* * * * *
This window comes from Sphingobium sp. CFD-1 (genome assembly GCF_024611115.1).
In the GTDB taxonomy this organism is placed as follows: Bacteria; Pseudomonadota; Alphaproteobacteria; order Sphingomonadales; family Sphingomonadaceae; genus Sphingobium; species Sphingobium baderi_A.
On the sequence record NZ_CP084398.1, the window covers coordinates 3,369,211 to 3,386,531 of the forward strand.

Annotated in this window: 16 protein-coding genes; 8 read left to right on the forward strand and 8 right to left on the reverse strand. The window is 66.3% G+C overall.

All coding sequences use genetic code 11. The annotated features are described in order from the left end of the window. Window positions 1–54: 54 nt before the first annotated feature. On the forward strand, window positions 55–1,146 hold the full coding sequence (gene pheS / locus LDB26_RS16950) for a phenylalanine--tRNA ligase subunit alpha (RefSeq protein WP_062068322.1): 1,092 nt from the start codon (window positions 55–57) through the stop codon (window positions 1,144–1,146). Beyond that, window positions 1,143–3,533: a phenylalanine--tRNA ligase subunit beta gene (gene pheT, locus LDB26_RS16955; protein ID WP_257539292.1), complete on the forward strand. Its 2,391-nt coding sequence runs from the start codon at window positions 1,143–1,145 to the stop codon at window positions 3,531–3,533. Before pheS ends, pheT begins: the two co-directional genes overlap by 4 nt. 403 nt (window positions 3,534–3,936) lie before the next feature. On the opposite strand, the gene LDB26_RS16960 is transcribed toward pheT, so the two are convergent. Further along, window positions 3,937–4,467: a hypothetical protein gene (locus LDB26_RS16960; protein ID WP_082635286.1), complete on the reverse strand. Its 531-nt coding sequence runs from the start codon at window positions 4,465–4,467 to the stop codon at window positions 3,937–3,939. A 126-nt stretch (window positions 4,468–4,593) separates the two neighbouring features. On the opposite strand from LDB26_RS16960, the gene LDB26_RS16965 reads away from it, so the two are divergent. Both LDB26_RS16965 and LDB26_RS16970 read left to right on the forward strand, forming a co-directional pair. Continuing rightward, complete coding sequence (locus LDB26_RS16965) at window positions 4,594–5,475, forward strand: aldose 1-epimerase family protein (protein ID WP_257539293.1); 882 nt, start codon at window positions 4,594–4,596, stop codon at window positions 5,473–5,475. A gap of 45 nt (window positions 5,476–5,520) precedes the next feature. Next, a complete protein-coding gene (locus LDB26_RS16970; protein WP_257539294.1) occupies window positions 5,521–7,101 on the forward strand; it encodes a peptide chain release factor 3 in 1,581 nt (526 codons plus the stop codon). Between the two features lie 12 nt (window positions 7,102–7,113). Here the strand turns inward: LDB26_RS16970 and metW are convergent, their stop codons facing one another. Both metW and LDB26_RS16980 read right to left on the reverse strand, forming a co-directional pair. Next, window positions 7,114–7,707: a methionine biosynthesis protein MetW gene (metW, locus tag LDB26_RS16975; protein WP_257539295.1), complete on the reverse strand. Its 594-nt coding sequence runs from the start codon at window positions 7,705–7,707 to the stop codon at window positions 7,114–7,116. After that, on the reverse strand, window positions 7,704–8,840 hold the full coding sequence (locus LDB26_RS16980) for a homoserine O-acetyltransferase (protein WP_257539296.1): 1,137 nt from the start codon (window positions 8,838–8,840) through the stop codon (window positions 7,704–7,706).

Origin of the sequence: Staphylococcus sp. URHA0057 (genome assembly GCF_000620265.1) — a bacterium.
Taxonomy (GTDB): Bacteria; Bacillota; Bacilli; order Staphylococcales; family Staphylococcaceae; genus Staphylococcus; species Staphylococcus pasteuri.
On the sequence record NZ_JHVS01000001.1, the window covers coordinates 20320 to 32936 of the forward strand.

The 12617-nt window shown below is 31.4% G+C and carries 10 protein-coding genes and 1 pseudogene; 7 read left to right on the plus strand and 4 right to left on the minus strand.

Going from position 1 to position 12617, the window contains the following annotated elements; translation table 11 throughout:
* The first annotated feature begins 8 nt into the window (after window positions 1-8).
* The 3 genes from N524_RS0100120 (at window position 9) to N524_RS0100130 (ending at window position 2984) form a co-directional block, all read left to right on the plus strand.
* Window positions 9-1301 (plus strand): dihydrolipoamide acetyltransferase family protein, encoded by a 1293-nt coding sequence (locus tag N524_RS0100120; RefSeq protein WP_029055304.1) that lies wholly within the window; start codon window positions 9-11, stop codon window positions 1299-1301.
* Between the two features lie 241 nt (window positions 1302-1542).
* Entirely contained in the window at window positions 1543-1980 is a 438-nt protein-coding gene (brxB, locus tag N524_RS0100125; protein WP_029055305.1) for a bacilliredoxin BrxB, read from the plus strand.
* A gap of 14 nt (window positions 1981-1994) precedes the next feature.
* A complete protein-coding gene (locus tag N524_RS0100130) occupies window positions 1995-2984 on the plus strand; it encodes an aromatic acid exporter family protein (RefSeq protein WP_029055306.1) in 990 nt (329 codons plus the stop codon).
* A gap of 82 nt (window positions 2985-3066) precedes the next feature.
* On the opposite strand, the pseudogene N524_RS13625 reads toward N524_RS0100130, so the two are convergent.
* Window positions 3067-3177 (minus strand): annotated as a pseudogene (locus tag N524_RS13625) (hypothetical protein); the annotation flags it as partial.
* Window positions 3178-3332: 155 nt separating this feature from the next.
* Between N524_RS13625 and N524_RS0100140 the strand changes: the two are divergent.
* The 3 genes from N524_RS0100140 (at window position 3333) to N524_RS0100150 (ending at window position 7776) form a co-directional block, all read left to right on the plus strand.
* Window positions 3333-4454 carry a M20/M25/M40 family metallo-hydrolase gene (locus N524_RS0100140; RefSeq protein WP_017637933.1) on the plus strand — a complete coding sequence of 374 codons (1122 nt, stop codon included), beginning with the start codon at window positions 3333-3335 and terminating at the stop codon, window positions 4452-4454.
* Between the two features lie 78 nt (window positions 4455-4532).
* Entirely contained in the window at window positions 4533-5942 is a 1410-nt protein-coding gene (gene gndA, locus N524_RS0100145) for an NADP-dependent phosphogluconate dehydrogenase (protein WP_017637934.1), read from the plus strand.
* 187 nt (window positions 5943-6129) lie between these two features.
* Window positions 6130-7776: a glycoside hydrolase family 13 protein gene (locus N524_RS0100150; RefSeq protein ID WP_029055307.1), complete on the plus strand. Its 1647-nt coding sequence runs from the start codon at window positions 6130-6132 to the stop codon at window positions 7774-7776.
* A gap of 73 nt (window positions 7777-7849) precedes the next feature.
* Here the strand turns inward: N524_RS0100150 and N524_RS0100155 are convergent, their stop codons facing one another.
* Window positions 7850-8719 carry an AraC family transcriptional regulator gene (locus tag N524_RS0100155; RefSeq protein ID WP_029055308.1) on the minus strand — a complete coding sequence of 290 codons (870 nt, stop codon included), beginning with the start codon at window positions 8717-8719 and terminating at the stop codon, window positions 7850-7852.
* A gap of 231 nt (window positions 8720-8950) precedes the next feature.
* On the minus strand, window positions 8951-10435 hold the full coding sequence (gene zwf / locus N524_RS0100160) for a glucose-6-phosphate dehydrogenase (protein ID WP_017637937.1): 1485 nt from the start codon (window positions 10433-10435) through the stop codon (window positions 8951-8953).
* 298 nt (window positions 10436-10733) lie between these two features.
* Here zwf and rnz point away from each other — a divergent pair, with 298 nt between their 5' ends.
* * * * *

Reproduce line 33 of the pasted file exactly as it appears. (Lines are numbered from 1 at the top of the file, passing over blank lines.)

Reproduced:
* On the minus strand, window positions 8951-10435 hold the full coding sequence (gene zwf / locus N524_RS0100160) for a glucose-6-phosphate dehydrogenase (protein ID WP_017637937.1): 1485 nt from the start codon (window positions 10433-10435) through the stop codon (window positions 8951-8953).